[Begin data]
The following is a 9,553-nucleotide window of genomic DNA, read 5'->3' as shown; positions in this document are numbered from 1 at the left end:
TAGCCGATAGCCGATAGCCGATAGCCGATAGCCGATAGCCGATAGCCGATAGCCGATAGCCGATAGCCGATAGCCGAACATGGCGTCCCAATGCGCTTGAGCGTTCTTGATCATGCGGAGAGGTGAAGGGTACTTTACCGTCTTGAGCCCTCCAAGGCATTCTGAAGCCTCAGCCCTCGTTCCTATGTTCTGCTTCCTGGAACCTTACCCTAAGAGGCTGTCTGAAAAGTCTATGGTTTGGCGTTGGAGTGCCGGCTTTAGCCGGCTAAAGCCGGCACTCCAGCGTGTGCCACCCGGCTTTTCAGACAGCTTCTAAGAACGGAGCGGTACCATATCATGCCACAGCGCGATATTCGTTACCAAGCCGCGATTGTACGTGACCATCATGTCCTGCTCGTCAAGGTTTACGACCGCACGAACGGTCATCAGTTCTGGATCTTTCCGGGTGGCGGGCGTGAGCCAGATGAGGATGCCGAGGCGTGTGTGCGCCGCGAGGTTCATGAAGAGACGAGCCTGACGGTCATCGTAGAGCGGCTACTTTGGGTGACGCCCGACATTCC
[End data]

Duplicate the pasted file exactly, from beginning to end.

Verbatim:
The following is a 9,553-nucleotide window of genomic DNA, read 5'->3' as shown; positions in this document are numbered from 1 at the left end:
TAGCCGATAGCCGATAGCCGATAGCCGATAGCCGATAGCCGATAGCCGATAGCCGATAGCCGATAGCCGATAGCCGAACATGGCGTCCCAATGCGCTTGAGCGTTCTTGATCATGCGGAGAGGTGAAGGGTACTTTACCGTCTTGAGCCCTCCAAGGCATTCTGAAGCCTCAGCCCTCGTTCCTATGTTCTGCTTCCTGGAACCTTACCCTAAGAGGCTGTCTGAAAAGTCTATGGTTTGGCGTTGGAGTGCCGGCTTTAGCCGGCTAAAGCCGGCACTCCAGCGTGTGCCACCCGGCTTTTCAGACAGCTTCTAAGAACGGAGCGGTACCATATCATGCCACAGCGCGATATTCGTTACCAAGCCGCGATTGTACGTGACCATCATGTCCTGCTCGTCAAGGTTTACGACCGCACGAACGGTCATCAGTTCTGGATCTTTCCGGGTGGCGGGCGTGAGCCAGATGAGGATGCCGAGGCGTGTGTGCGCCGCGAGGTTCATGAAGAGACGAGCCTGACGGTCATCGTAGAGCGGCTACTTTGGGTGACGCCCGACATTCC